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Doug Ayen

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Weekend work [Oct. 11th, 2004|12:21 pm]
Doug Ayen
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Saturday, as I wrote before, I went to the tool yard sale. Ended up selling a bunch of tools, made about $240 in the deal. I also managed to avoid buying any new tools, though I drooled on Thalx's vacuum pump.

There's another local tool frob this weekend, offering free tailgate sales. I might hit that one up as well, though it starts at an ungodly hour,
7am. We'll see.

I decided the wheel of the pizza cutter I've been working on just wasn't good enough, too many inclusions and delaminations, so I made another billet, this time taking photos of how it's done, or at least of how I do it. I'll put those up tonight, though sadly a bunch in the middle didn't survive -- batteries died before I could pull them off.

Basic process is still the same: take several pieces of steel, I used 5 (3 layers of L6 interspaced with 2 of O1), take off the oxides coating it, stack, clamp, wire, flux, and weld. The good news is that this only takes me about an hour to the first weld, whereas previously it was half a day to get to that stage. Practice, indeed, makes perfect. Or at least better than what was before.

After the first weld, always the hardest, I used the power hamer to flatten it out, and folded once and welded. Got some borax flux in my glove, essentially molten glass, which left (counts) 10 blisters on my hands, fortunately none very large. My bad, I left my welding gauntlets in the truck, and didn't think I needed to go get them for this work. I was wrong. At least now I'll have scars to remind me in the future.

Some people have asked what does the borax do? Well, it's one of the oldest forge-welding fluxes known, dating back about 3000 years. It occurs naturally, and performs two functions: it dissolves iron oxide and suspends it in a liquid state, and it keeps the surface of the metal from any oxygen. Since welding requires metal-to-metal contact, this makes borax one of the best fluxes around.

Borax is Sodium Borate DecaHydrate, at least that's how it occurs in nature. Note the ten water molecules associated with the stuff. When you first apply it as a powder, it sizzles and dissolves in its own water. It then rapidly resolidifies into a flower-like crystal, then slowly melts to a honey-like consistency. You can buy (or make) anahydrous borax, but I've found it reabsorbs moisture so fast that it's not terribly useful.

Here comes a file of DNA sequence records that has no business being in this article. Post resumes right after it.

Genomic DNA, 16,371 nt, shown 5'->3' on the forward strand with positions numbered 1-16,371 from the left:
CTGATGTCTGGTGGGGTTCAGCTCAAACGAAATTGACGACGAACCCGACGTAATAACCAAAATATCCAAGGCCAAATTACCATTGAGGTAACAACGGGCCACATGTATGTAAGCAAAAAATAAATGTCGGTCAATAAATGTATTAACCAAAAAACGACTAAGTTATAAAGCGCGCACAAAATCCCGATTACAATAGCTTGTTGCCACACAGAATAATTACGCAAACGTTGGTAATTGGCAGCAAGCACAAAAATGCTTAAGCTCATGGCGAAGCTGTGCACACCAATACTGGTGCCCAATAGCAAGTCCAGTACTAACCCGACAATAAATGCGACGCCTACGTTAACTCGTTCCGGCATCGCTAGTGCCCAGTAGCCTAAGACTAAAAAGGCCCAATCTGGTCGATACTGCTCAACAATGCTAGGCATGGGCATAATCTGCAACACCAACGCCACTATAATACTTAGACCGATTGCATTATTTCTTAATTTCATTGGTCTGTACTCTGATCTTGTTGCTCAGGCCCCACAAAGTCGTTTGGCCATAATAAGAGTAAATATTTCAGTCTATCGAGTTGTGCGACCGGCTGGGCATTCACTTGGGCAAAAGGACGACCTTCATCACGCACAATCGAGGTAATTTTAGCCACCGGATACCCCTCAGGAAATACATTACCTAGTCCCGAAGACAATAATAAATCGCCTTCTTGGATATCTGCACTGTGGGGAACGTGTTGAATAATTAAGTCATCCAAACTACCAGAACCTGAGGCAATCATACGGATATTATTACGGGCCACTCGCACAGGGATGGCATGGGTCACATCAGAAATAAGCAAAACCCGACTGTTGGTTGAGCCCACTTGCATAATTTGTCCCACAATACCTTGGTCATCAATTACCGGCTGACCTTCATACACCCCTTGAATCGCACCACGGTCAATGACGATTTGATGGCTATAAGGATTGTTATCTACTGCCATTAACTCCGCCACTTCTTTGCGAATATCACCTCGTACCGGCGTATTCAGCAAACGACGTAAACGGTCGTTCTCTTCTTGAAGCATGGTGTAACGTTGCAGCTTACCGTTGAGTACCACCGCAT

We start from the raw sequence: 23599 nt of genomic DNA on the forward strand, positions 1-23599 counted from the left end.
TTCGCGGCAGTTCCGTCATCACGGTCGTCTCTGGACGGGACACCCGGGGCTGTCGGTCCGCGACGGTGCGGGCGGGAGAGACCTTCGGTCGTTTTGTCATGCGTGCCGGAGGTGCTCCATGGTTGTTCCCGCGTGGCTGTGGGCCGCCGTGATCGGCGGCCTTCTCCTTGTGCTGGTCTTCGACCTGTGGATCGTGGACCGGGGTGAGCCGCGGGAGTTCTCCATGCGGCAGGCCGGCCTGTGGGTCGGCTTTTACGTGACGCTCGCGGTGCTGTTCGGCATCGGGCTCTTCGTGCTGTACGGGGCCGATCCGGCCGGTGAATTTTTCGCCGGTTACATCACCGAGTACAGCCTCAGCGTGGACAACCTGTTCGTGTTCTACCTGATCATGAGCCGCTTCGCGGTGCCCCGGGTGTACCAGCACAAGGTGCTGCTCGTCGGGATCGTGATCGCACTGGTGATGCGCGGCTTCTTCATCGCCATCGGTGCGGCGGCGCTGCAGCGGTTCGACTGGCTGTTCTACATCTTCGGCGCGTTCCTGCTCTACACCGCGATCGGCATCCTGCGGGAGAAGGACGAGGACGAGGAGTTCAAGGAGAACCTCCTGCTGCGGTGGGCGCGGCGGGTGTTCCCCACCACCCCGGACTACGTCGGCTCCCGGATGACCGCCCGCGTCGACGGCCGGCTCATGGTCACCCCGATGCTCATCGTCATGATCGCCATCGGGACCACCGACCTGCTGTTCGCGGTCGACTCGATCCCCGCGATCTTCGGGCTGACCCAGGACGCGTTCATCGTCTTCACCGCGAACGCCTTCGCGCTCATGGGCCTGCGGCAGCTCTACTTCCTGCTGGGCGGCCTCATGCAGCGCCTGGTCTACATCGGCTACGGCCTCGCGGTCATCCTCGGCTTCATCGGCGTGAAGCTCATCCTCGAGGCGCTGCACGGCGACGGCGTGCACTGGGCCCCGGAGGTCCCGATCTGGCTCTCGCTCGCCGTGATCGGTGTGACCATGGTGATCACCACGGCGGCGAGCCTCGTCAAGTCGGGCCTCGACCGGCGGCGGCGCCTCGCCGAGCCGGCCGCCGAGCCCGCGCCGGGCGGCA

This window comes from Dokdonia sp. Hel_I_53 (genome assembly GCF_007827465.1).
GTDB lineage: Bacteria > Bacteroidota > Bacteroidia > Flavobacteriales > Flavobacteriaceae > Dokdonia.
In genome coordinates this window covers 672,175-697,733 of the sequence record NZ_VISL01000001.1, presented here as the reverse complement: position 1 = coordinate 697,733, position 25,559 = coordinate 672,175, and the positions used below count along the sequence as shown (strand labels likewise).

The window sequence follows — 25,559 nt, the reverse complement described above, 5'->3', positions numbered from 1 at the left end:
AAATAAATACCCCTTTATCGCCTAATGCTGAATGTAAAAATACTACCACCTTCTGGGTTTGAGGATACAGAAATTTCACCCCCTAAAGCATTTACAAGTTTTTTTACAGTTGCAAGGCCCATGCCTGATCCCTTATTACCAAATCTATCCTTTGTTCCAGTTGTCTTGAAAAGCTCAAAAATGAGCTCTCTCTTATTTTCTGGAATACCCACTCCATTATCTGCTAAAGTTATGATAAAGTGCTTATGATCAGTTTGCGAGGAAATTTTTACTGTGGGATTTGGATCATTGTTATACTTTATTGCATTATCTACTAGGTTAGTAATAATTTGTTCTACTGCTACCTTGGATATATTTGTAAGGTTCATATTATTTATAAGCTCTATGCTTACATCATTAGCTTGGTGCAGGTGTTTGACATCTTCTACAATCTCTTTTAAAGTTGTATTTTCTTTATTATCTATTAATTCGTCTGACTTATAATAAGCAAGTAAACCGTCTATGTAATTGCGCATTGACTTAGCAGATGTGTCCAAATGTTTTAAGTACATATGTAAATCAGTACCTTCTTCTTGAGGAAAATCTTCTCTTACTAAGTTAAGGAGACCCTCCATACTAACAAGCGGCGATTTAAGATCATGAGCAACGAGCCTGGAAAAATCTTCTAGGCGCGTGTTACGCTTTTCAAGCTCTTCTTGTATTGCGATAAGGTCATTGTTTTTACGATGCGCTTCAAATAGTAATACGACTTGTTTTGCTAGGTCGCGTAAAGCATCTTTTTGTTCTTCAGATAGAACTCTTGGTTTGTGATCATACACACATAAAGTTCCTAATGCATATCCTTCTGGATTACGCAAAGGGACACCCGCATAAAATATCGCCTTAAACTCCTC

Anyway, after the first fold, I did the fold-weld thing until I had 120 layers. I started with 5 layers, doubled to 10, trippled that up to 30 with a tri-fold, doubled that to 60, and finally doubled that up to 120. At this point I had a roughly square piece of metal 2" on a side, about 1/2" thick. I needed a piece that was circular, about 3/16" thick, and as wide as possible, at least 3" for the pizza cutter wheel.

I could have just forged it to shape, but that would be boring. To get some patterns in the steel, I first used an angle grinder to carve some 1/8" deep by 1/4" wide lines on both sides of the billet in a tic-tac-toe shape, then took the billet over to the drill press and drilled in about 3/16" in the center of each of the resulting squares. (The stuff in this paragraph happened off-camera, sad to say. The ground-up and drilled billet looked pretty damn cool.)

This removal of metal results, when I flatten it out, in a pattern of bulls-eyes surrounded by a nice grid pattern of lines. Or at least so I hope. Can't really know how it came out until after the final etch, but I'm hopeful.

Having set my pattern, I heated it back up in the forge, re-fluxed to help reduce oxidation and to assist in tacking down any loose laminations, and flattened it out to the final dimensions in the power hammer, then did the final shaping on the anvil to taper out the edges a bit and to keep things aligned. A final heat and anneal, and it's off to the grinder.

I did some quick cleanup of the forge scale, and a quick etch in apple cider vinegar. Looks like the pattern is there, all right.

The final stock came at at a bit over 3" square, and after searching for the right size template to use, I found a can of Bush's beans that was just the right size to maximize the size of the circle. Hey, I tried to use my compass, but the lead just didn't show up on the steel. With a template, I can just outline with a sharpie all the metal I want to remove.

with 3hp and a 36 grit belt, I removed most of the material quickly. I'm having some problems keeping it perfectly round, as the blank turned out thicker in cross section along one axis -- it keeps wanting to be oval. I guess an oval pizza cutter would work, but I'm going to try to rig up a jig on the milling machine to make this perfectly round. Once that happens, I'll grind the bevels into the wheel, and then do the final polishing and grinding. whee!